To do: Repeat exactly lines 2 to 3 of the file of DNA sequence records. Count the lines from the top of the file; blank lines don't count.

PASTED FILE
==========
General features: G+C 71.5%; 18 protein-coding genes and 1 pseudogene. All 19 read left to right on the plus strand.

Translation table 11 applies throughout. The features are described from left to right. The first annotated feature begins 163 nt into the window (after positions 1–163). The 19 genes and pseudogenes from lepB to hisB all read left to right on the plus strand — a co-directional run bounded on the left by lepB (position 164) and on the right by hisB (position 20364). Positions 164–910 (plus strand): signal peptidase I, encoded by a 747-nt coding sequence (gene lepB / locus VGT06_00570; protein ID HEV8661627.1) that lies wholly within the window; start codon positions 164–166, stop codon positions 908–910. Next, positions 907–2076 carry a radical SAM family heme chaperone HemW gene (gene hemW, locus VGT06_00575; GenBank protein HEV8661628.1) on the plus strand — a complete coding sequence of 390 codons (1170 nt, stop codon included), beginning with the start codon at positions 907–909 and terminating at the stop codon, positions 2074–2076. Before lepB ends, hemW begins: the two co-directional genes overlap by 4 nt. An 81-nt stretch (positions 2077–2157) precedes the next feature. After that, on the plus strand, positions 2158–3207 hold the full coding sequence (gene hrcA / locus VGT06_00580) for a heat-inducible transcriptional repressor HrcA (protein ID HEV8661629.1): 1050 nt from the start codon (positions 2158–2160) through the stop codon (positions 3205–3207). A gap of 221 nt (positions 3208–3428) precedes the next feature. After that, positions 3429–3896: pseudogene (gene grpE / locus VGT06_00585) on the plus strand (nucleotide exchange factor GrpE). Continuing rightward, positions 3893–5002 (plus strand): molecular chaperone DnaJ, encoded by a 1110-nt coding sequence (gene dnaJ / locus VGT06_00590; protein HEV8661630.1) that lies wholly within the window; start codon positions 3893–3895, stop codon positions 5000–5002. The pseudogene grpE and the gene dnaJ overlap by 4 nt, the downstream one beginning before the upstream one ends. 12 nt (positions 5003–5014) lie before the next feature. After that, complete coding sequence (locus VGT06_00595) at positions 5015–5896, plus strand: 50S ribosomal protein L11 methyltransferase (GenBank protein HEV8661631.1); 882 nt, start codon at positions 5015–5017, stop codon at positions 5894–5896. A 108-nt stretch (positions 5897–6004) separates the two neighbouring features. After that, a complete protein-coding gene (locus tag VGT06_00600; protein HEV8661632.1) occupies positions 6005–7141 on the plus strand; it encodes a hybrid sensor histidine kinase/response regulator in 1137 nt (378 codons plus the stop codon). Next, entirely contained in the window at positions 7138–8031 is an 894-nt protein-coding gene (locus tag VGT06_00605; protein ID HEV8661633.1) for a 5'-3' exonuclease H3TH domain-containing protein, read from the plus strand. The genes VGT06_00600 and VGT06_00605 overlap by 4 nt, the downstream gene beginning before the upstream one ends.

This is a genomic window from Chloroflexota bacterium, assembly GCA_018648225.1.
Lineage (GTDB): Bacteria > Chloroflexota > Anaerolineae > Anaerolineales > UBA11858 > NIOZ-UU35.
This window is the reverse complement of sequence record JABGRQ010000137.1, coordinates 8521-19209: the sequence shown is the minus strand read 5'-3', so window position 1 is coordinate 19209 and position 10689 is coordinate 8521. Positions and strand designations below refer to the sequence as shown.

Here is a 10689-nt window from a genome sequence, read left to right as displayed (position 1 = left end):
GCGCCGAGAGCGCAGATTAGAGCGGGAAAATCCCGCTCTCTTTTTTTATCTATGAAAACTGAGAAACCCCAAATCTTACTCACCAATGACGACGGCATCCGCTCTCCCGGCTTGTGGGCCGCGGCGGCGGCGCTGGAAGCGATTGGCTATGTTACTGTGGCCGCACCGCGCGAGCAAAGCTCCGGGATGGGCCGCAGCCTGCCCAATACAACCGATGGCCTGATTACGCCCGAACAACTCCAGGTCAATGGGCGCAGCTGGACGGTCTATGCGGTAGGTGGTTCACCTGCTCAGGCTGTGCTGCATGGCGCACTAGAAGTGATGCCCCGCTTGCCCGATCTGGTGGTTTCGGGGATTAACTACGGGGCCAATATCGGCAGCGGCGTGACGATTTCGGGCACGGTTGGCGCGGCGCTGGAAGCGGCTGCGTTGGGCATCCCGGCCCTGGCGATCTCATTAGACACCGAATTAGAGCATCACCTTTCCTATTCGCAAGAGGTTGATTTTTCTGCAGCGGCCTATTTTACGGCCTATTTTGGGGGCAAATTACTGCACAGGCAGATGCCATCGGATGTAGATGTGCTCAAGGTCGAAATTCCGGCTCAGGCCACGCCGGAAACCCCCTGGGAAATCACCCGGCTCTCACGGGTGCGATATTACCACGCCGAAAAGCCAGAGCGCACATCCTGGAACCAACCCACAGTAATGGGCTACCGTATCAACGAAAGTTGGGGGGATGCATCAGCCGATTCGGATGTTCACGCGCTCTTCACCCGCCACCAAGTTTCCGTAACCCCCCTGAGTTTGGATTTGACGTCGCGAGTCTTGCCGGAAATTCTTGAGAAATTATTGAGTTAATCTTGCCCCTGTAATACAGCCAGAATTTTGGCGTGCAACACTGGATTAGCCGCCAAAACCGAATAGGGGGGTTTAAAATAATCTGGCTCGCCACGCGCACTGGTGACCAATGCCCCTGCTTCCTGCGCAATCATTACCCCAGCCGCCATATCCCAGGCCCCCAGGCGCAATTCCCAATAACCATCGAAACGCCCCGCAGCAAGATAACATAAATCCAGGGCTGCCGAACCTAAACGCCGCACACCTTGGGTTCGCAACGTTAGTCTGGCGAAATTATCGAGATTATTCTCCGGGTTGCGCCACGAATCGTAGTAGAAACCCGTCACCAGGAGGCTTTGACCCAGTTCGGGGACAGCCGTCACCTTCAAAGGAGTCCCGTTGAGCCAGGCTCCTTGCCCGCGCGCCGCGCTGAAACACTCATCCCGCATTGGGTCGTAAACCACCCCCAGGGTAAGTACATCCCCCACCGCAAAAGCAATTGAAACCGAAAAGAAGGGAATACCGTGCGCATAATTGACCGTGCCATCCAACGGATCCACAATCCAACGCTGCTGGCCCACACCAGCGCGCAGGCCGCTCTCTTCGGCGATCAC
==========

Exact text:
Translation table 11 applies throughout. The features are described from left to right. The first annotated feature begins 163 nt into the window (after positions 1–163). The 19 genes and pseudogenes from lepB to hisB all read left to right on the plus strand — a co-directional run bounded on the left by lepB (position 164) and on the right by hisB (position 20364). Positions 164–910 (plus strand): signal peptidase I, encoded by a 747-nt coding sequence (gene lepB / locus VGT06_00570; protein ID HEV8661627.1) that lies wholly within the window; start codon positions 164–166, stop codon positions 908–910. Next, positions 907–2076 carry a radical SAM family heme chaperone HemW gene (gene hemW, locus VGT06_00575; GenBank protein HEV8661628.1) on the plus strand — a complete coding sequence of 390 codons (1170 nt, stop codon included), beginning with the start codon at positions 907–909 and terminating at the stop codon, positions 2074–2076. Before lepB ends, hemW begins: the two co-directional genes overlap by 4 nt. An 81-nt stretch (positions 2077–2157) precedes the next feature. After that, on the plus strand, positions 2158–3207 hold the full coding sequence (gene hrcA / locus VGT06_00580) for a heat-inducible transcriptional repressor HrcA (protein ID HEV8661629.1): 1050 nt from the start codon (positions 2158–2160) through the stop codon (positions 3205–3207). A gap of 221 nt (positions 3208–3428) precedes the next feature. After that, positions 3429–3896: pseudogene (gene grpE / locus VGT06_00585) on the plus strand (nucleotide exchange factor GrpE). Continuing rightward, positions 3893–5002 (plus strand): molecular chaperone DnaJ, encoded by a 1110-nt coding sequence (gene dnaJ / locus VGT06_00590; protein HEV8661630.1) that lies wholly within the window; start codon positions 3893–3895, stop codon positions 5000–5002. The pseudogene grpE and the gene dnaJ overlap by 4 nt, the downstream one beginning before the upstream one ends. 12 nt (positions 5003–5014) lie before the next feature. After that, complete coding sequence (locus VGT06_00595) at positions 5015–5896, plus strand: 50S ribosomal protein L11 methyltransferase (GenBank protein HEV8661631.1); 882 nt, start codon at positions 5015–5017, stop codon at positions 5894–5896. A 108-nt stretch (positions 5897–6004) separates the two neighbouring features. After that, a complete protein-coding gene (locus tag VGT06_00600; protein HEV8661632.1) occupies positions 6005–7141 on the plus strand; it encodes a hybrid sensor histidine kinase/response regulator in 1137 nt (378 codons plus the stop codon). Next, entirely contained in the window at positions 7138–8031 is an 894-nt protein-coding gene (locus tag VGT06_00605; protein ID HEV8661633.1) for a 5'-3' exonuclease H3TH domain-containing protein, read from the plus strand. The genes VGT06_00600 and VGT06_00605 overlap by 4 nt, the downstream gene beginning before the upstream one ends.

This is a genomic window from Chloroflexota bacterium, assembly GCA_018648225.1.